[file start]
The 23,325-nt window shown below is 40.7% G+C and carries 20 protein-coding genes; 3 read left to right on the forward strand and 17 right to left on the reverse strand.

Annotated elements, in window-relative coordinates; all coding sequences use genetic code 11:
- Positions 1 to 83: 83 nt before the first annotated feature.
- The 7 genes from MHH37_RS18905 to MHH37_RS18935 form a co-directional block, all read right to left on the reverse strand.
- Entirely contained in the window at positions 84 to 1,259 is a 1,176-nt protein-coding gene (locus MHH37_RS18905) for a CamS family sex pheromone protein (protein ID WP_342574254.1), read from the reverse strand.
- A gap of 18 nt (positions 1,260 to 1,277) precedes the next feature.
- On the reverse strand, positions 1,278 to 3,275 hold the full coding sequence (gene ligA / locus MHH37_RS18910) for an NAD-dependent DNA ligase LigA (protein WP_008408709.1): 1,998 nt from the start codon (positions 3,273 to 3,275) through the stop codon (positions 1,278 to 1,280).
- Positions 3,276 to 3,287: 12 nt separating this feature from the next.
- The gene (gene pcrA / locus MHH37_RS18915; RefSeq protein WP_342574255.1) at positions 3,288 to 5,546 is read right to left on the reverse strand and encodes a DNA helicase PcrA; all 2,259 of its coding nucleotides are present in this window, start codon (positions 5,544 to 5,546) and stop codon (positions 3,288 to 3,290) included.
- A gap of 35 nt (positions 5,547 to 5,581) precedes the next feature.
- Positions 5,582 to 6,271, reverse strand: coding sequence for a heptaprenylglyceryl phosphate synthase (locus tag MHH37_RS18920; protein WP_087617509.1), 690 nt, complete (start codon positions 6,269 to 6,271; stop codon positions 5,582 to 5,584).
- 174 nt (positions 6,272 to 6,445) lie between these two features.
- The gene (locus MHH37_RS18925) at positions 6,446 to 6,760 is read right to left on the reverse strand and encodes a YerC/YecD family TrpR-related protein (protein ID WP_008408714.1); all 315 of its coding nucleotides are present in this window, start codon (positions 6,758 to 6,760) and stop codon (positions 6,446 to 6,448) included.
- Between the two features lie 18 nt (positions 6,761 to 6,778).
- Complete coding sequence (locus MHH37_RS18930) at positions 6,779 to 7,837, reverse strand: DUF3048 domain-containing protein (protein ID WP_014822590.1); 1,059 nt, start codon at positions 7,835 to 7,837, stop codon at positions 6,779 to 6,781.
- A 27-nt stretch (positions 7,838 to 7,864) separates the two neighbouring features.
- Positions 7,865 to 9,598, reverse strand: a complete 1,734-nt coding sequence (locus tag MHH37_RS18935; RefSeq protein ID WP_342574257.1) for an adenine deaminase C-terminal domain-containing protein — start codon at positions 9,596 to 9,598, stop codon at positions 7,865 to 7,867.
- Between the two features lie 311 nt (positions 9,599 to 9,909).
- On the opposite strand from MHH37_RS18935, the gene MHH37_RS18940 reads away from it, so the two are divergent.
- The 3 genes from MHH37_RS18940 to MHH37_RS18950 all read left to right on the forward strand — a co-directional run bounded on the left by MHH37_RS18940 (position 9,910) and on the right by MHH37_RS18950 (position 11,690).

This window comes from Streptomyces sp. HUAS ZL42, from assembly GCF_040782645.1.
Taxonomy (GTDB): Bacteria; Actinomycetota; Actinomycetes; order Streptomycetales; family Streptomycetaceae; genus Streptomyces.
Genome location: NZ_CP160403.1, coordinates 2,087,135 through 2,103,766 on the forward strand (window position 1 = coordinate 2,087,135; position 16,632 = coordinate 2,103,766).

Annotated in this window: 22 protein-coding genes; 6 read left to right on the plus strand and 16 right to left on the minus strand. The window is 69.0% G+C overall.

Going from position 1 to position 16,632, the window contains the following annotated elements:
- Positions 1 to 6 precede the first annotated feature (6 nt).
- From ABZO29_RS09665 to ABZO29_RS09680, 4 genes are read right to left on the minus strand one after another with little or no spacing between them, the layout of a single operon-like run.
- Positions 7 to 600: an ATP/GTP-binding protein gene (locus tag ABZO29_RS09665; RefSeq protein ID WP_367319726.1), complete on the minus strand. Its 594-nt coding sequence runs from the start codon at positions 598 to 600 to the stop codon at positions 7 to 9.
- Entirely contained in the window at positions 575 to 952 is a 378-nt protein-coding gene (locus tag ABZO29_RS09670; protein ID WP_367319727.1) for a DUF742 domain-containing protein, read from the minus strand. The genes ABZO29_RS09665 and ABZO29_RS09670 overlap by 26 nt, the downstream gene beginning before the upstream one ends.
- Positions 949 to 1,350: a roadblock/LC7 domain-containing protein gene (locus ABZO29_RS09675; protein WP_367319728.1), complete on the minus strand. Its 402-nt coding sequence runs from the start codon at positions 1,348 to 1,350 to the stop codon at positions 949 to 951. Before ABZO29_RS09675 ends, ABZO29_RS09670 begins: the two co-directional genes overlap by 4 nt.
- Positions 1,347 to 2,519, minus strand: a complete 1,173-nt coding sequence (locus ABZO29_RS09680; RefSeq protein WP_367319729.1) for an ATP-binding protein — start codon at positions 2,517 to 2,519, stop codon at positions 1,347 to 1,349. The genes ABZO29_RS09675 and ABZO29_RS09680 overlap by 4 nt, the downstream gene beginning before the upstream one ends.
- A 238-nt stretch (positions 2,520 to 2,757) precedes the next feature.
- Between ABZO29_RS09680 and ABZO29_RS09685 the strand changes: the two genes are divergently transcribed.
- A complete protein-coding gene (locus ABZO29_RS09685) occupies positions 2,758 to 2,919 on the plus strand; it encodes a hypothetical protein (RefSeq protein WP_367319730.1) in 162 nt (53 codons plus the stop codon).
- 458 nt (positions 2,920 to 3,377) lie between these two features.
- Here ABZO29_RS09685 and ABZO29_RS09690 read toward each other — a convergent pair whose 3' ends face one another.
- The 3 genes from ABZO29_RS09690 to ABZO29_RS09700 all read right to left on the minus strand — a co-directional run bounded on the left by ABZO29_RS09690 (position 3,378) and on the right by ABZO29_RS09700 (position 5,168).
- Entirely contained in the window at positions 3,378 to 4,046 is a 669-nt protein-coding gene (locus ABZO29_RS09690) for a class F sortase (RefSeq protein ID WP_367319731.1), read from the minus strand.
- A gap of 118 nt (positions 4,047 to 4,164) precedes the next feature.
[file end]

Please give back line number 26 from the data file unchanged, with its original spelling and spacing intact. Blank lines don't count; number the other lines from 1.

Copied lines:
- Positions 1 to 6 precede the first annotated feature (6 nt).